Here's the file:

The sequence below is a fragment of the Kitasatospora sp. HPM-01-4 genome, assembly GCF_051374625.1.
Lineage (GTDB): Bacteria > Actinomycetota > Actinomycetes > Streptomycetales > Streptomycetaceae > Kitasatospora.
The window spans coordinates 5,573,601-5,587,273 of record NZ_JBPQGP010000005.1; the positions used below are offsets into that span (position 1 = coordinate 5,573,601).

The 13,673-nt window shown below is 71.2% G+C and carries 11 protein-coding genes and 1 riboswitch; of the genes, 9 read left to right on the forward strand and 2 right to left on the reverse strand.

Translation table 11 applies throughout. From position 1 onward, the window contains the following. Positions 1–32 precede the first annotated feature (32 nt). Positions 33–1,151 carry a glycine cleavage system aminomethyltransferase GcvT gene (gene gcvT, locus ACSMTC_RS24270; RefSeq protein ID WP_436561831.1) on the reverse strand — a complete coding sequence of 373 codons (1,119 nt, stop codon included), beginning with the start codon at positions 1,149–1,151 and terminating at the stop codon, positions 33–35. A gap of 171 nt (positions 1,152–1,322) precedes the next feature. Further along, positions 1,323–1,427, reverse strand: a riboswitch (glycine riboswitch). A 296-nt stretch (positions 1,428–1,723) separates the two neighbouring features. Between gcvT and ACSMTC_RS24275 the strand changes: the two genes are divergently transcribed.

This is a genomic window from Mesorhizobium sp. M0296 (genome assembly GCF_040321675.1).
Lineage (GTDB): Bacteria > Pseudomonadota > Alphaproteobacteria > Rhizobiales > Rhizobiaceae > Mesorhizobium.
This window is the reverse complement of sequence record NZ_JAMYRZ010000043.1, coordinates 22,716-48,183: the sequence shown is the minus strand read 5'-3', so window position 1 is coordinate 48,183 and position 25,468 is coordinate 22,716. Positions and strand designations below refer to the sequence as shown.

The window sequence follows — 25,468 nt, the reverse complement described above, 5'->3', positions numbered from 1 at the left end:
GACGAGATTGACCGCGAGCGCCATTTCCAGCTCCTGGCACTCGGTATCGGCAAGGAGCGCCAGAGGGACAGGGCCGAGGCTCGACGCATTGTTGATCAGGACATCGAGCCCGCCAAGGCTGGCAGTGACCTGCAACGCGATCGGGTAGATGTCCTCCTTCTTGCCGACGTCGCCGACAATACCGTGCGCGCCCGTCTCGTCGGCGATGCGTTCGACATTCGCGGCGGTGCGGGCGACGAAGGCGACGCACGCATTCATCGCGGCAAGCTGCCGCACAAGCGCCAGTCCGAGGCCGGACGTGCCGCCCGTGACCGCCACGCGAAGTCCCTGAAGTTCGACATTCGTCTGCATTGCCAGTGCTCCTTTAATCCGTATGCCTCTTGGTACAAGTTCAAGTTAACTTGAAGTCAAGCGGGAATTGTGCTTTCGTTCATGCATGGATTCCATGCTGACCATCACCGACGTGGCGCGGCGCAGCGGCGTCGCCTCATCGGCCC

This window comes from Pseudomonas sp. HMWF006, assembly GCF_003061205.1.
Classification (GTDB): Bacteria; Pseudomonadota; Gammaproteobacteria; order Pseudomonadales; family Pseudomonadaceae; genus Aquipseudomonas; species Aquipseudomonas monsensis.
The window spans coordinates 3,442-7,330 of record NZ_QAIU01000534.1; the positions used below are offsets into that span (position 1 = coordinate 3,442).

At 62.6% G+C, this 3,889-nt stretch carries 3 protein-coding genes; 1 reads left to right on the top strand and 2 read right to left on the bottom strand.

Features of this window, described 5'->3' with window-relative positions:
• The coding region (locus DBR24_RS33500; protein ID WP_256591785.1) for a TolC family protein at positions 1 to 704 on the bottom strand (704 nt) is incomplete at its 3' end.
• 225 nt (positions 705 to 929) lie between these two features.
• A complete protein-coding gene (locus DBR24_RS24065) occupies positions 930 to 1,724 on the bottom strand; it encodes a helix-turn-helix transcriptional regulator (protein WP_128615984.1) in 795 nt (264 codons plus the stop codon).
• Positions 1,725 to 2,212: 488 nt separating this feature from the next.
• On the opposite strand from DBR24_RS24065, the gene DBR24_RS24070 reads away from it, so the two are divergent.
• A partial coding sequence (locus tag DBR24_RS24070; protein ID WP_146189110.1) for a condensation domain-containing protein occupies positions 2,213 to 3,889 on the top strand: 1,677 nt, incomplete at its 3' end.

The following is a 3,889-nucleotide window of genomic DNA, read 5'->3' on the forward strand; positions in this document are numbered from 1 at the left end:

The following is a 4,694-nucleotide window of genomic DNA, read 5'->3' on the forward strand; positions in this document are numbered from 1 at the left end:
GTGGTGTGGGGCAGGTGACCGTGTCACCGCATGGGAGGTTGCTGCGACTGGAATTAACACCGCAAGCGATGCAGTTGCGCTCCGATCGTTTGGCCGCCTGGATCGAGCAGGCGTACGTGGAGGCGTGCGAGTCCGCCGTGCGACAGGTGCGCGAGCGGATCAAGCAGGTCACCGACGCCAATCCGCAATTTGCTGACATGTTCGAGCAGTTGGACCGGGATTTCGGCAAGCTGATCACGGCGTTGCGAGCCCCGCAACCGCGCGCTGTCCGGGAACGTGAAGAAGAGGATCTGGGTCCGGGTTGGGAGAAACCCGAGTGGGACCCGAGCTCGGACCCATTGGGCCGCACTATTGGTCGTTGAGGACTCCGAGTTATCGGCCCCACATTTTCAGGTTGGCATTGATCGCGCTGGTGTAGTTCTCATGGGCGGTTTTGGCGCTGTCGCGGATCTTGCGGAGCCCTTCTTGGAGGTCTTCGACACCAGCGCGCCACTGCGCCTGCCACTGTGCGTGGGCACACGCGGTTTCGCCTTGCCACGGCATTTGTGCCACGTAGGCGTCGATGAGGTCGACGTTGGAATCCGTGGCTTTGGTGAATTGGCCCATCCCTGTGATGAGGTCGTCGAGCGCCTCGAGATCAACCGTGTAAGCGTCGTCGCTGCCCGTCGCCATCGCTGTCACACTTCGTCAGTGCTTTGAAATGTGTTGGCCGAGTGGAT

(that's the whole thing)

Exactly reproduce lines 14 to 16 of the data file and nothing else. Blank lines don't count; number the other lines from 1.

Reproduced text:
At 62.6% G+C, this 3,889-nt stretch carries 3 protein-coding genes; 1 reads left to right on the top strand and 2 read right to left on the bottom strand.

Features of this window, described 5'->3' with window-relative positions:
• The coding region (locus DBR24_RS33500; protein ID WP_256591785.1) for a TolC family protein at positions 1 to 704 on the bottom strand (704 nt) is incomplete at its 3' end.